Imagine that a federal agency called the Centers for Medicare & Medicaid Services, responsible for insuring about one-third of the nation, tried to build a national health insurance exchange and the rollout was disastrous.

Well, we don’t have to imagine; it happened. Through wildly poor management that included severely underestimating the complexity of the task, CMS embarrassed itself, and it confused and inconvenienced millions of people.

I fear the same scenario will play out with the ICD-10 rollout, because CMS does not appear to have learned a thing from the insurance exchange debacle.

Medicare processes several million claims a day. Medicare had three – yes, count them, three –ICD-10 end-to-end testing weeks, during which a grand total of 67,000 claims were tested. If you split that number in thirds, it appears that CMS tested an average of 22,300 claims each week and then crowed about how well it did.

Meanwhile, industry stakeholders were telling Health Data Management and other publications that they weren’t getting back fully adjudicated claims with complete remittance advice that could be automatically posted to patient accounts. Not all tests were—in the minds of stakeholders—incomplete, but there were considerably more issues than CMS acknowledged.

So, Medicare tested about 22,300 ICD-10 claims over a five-day period three times, and from that, it believes that it is ready to process millions of claims right off the bat next month. During the health insurance exchange debacle, CMS did not value the idea of scale—of having the capabilities to process huge amounts of information immediately when a system goes live in production mode.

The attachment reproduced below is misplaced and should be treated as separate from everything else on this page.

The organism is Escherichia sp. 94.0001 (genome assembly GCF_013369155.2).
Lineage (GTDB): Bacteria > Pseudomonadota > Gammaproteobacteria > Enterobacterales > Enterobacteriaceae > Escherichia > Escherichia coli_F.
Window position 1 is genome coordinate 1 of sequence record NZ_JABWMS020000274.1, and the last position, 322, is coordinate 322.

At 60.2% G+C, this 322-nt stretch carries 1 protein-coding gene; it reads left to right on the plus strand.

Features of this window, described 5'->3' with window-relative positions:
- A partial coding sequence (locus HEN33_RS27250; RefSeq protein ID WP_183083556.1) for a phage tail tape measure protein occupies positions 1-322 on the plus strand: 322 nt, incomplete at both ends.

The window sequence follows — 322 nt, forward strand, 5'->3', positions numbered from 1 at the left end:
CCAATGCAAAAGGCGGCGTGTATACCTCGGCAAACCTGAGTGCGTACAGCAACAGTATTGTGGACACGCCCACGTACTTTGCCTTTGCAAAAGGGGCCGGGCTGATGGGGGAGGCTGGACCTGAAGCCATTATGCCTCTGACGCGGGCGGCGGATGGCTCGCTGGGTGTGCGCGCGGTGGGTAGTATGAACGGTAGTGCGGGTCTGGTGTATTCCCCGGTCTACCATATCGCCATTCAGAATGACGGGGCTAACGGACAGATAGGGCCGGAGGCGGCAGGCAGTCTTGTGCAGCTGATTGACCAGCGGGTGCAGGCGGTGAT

Consequently, CMS did not know the insurance exchange would not handle the scale because it was not adequately tested at scale before go-live. Now, CMS is again not valuing the immensity of the scale of ICD-10 and is not acknowledging its contractors are not fully ready.

Under strong pressure from physicians, CMS agreed in early July to several payment and audit policy concessions during the first year of ICD-10 for physicians and other practitioners under Medicare Part B. For instance, Medicare will not deny claims solely based on the specificity of ICD-10 codes as long as the given codes are in the appropriate diagnostic family of codes. Further, Medicare Part B claims will not be audited in the first year if there are errors in the specificity of diagnosis codes as long as they are in the appropriate family of codes, and Medicare Administrative Contractors as well as Recovery Audit Contractors will be required to follow the policy.

That’s good policy—late, but good. However, CMS then took two months to issue “additional caveats” about the guidance on the policy that physicians should be aware of.

Further, the policy covers only Medicare fee-for-service claims under Part B. It does not cover other Medicare programs. It does not cover Medicaid. CMS says states at their discretion could adopt a similar policy. However, CMS has no knowledge of any state Medicaid agency at this time pursuing a relaxed payment and audit policy. That means providers should count on having to code ICD-10 very precisely--from Day One--if they want to get paid by Medicaid. How can a mess not be coming?

Speaking of Medicaid, does anyone know the ICD-10 readiness of each state and territorial agency? CMS oversees Medicaid in partnership with the states. But a CMS “State Medicaid ICD-10 Readiness” website gives virtually no information on how ready the states are. There’s a map of the nation and you can click on any state to learn more about ICD-10 preparation and testing, but that information is to assist providers in getting ready.

Clicking on seven of the most populated states—California, Florida, Illinois, Michigan, New York, Pennsylvania and Texas—revealed no information regarding states’ own Medicaid readiness for the transition. And now we know why. Modern Healthcare reports that CMS is giving at least four states--California, Louisiana, Maryland and Montana--permission to continue using ICD-9 as a "temporary" workaround because they can't calculate payments under ICD-10.  Surely, there will be more. It appears the ICD-10 ride could be a whole lot bumpier than everyone already is expecting. Buckle up.

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